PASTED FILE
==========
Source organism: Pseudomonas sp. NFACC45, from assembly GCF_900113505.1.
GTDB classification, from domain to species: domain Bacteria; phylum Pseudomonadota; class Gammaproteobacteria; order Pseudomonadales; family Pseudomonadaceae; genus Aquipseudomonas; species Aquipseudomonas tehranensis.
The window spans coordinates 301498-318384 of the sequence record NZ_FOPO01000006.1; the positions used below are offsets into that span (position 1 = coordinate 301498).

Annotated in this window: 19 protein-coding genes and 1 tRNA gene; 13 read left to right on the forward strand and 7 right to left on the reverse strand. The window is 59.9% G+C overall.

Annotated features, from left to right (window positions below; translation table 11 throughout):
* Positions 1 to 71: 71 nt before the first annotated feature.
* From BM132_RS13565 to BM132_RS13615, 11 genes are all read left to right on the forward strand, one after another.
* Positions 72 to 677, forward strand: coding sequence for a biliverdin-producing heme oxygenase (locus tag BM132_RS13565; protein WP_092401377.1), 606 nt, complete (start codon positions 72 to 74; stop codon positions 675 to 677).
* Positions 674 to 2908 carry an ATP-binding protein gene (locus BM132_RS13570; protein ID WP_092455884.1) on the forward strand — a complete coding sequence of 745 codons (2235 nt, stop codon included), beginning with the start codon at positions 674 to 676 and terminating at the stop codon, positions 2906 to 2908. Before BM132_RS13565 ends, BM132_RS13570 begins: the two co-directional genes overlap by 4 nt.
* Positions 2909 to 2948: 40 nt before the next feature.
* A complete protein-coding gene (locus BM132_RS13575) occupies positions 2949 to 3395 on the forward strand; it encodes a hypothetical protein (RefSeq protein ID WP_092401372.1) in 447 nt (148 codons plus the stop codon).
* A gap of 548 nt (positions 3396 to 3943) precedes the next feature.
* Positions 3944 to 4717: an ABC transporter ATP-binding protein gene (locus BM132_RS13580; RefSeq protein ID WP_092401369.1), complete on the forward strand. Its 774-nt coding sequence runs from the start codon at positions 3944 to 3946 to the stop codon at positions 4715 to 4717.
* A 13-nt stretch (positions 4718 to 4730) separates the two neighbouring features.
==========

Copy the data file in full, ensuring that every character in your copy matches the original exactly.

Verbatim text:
Source organism: Pseudomonas sp. NFACC45, from assembly GCF_900113505.1.
GTDB classification, from domain to species: domain Bacteria; phylum Pseudomonadota; class Gammaproteobacteria; order Pseudomonadales; family Pseudomonadaceae; genus Aquipseudomonas; species Aquipseudomonas tehranensis.
The window spans coordinates 301498-318384 of the sequence record NZ_FOPO01000006.1; the positions used below are offsets into that span (position 1 = coordinate 301498).

Annotated in this window: 19 protein-coding genes and 1 tRNA gene; 13 read left to right on the forward strand and 7 right to left on the reverse strand. The window is 59.9% G+C overall.

Annotated features, from left to right (window positions below; translation table 11 throughout):
* Positions 1 to 71: 71 nt before the first annotated feature.
* From BM132_RS13565 to BM132_RS13615, 11 genes are all read left to right on the forward strand, one after another.
* Positions 72 to 677, forward strand: coding sequence for a biliverdin-producing heme oxygenase (locus tag BM132_RS13565; protein WP_092401377.1), 606 nt, complete (start codon positions 72 to 74; stop codon positions 675 to 677).
* Positions 674 to 2908 carry an ATP-binding protein gene (locus BM132_RS13570; protein ID WP_092455884.1) on the forward strand — a complete coding sequence of 745 codons (2235 nt, stop codon included), beginning with the start codon at positions 674 to 676 and terminating at the stop codon, positions 2906 to 2908. Before BM132_RS13565 ends, BM132_RS13570 begins: the two co-directional genes overlap by 4 nt.
* Positions 2909 to 2948: 40 nt before the next feature.
* A complete protein-coding gene (locus BM132_RS13575) occupies positions 2949 to 3395 on the forward strand; it encodes a hypothetical protein (RefSeq protein ID WP_092401372.1) in 447 nt (148 codons plus the stop codon).
* A gap of 548 nt (positions 3396 to 3943) precedes the next feature.
* Positions 3944 to 4717: an ABC transporter ATP-binding protein gene (locus BM132_RS13580; RefSeq protein ID WP_092401369.1), complete on the forward strand. Its 774-nt coding sequence runs from the start codon at positions 3944 to 3946 to the stop codon at positions 4715 to 4717.
* A 13-nt stretch (positions 4718 to 4730) separates the two neighbouring features.